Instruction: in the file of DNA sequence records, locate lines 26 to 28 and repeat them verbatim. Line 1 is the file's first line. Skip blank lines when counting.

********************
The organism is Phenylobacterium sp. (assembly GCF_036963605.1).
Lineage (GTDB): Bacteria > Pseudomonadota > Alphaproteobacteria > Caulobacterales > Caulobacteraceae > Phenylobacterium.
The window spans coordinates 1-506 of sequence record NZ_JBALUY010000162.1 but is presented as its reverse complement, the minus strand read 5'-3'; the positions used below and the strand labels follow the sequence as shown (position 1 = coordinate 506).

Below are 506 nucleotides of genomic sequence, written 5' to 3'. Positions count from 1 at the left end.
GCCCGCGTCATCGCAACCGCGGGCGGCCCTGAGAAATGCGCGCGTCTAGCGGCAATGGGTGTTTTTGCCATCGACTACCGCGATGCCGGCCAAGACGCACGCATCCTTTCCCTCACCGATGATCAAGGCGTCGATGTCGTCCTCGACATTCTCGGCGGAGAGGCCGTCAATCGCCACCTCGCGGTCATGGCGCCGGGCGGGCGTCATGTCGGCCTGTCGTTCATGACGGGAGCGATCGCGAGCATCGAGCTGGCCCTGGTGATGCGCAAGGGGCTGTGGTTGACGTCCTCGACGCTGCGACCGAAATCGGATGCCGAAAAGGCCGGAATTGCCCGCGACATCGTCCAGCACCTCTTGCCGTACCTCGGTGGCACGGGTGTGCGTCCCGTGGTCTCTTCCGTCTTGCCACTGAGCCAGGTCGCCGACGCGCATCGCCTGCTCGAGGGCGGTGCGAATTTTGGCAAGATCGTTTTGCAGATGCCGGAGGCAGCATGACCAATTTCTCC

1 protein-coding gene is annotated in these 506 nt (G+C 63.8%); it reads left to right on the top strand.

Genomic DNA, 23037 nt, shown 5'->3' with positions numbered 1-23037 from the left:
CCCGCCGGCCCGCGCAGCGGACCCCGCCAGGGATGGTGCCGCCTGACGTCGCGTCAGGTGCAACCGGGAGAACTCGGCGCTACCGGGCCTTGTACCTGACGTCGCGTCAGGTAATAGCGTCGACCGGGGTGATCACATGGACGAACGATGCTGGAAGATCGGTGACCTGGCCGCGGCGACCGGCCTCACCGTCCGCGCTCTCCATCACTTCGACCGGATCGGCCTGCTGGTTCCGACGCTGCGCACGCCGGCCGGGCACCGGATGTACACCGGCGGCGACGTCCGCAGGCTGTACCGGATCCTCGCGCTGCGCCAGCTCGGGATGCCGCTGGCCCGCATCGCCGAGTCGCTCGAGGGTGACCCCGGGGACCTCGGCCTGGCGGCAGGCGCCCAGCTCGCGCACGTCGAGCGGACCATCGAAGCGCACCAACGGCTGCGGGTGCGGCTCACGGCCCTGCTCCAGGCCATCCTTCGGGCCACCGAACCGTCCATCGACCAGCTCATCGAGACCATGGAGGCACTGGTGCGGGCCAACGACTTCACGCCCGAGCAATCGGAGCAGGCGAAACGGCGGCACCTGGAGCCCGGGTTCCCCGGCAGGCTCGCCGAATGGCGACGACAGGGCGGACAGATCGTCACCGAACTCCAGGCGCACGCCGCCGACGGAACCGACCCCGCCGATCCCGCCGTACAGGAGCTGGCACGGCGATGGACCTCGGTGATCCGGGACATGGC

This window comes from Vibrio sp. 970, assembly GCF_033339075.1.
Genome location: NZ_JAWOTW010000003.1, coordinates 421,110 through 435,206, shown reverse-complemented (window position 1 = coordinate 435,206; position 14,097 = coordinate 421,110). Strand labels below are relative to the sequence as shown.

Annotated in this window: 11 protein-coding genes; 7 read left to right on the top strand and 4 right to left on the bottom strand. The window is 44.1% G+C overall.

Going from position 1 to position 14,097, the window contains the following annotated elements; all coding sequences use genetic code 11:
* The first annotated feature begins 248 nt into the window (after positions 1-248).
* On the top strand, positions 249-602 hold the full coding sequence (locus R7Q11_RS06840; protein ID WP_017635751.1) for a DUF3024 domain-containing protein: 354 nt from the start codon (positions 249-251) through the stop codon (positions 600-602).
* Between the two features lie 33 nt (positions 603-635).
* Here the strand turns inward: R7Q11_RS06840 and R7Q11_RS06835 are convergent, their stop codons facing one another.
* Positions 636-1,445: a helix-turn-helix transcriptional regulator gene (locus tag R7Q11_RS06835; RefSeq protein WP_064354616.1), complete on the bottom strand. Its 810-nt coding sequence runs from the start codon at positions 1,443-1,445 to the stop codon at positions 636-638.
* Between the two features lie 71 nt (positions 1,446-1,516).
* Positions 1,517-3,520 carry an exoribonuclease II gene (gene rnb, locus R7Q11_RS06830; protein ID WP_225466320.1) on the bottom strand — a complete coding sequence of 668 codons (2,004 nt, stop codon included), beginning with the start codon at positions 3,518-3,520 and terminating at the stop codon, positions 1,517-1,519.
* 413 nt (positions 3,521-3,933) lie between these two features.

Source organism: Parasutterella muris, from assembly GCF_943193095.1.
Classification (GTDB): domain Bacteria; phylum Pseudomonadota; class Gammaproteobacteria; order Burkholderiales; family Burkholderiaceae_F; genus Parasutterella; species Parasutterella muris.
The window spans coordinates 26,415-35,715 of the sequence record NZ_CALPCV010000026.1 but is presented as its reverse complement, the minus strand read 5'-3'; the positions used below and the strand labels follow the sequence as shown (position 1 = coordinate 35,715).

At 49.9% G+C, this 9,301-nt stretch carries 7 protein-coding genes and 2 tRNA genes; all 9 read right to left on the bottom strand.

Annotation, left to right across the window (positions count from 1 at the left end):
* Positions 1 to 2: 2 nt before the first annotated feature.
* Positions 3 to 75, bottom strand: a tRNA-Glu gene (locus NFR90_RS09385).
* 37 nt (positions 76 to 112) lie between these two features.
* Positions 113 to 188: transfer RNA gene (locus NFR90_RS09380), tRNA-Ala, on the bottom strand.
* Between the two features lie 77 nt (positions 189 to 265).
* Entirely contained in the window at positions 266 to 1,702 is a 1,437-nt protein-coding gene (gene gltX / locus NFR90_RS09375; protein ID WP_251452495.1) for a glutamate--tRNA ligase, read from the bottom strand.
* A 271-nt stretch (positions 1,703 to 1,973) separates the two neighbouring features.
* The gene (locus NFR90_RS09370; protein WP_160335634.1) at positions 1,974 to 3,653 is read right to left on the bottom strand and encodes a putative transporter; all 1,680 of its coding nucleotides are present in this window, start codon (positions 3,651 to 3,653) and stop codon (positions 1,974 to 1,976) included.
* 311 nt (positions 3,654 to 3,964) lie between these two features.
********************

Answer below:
* Positions 1 to 2: 2 nt before the first annotated feature.
* Positions 3 to 75, bottom strand: a tRNA-Glu gene (locus NFR90_RS09385).
* 37 nt (positions 76 to 112) lie between these two features.